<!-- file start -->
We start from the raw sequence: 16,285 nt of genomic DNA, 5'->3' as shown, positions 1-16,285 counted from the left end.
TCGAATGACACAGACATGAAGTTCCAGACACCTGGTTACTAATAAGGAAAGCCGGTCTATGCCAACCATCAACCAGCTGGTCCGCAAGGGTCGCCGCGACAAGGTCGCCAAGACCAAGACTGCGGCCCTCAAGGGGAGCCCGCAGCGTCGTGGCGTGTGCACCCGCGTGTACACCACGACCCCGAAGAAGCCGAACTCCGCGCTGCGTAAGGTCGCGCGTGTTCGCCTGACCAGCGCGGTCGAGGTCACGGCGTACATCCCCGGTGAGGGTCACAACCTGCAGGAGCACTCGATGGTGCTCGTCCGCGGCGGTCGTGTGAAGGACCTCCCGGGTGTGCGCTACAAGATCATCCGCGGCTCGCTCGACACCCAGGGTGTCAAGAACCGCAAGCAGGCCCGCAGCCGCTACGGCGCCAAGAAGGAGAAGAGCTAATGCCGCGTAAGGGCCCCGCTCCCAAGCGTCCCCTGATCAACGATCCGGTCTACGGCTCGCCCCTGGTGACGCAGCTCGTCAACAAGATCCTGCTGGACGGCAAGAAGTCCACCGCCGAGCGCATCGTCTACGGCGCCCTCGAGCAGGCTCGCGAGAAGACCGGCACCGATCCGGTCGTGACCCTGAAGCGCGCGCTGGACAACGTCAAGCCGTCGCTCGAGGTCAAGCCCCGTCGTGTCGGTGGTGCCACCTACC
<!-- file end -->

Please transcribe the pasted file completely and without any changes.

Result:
We start from the raw sequence: 16,285 nt of genomic DNA, 5'->3' as shown, positions 1-16,285 counted from the left end.
TCGAATGACACAGACATGAAGTTCCAGACACCTGGTTACTAATAAGGAAAGCCGGTCTATGCCAACCATCAACCAGCTGGTCCGCAAGGGTCGCCGCGACAAGGTCGCCAAGACCAAGACTGCGGCCCTCAAGGGGAGCCCGCAGCGTCGTGGCGTGTGCACCCGCGTGTACACCACGACCCCGAAGAAGCCGAACTCCGCGCTGCGTAAGGTCGCGCGTGTTCGCCTGACCAGCGCGGTCGAGGTCACGGCGTACATCCCCGGTGAGGGTCACAACCTGCAGGAGCACTCGATGGTGCTCGTCCGCGGCGGTCGTGTGAAGGACCTCCCGGGTGTGCGCTACAAGATCATCCGCGGCTCGCTCGACACCCAGGGTGTCAAGAACCGCAAGCAGGCCCGCAGCCGCTACGGCGCCAAGAAGGAGAAGAGCTAATGCCGCGTAAGGGCCCCGCTCCCAAGCGTCCCCTGATCAACGATCCGGTCTACGGCTCGCCCCTGGTGACGCAGCTCGTCAACAAGATCCTGCTGGACGGCAAGAAGTCCACCGCCGAGCGCATCGTCTACGGCGCCCTCGAGCAGGCTCGCGAGAAGACCGGCACCGATCCGGTCGTGACCCTGAAGCGCGCGCTGGACAACGTCAAGCCGTCGCTCGAGGTCAAGCCCCGTCGTGTCGGTGGTGCCACCTACC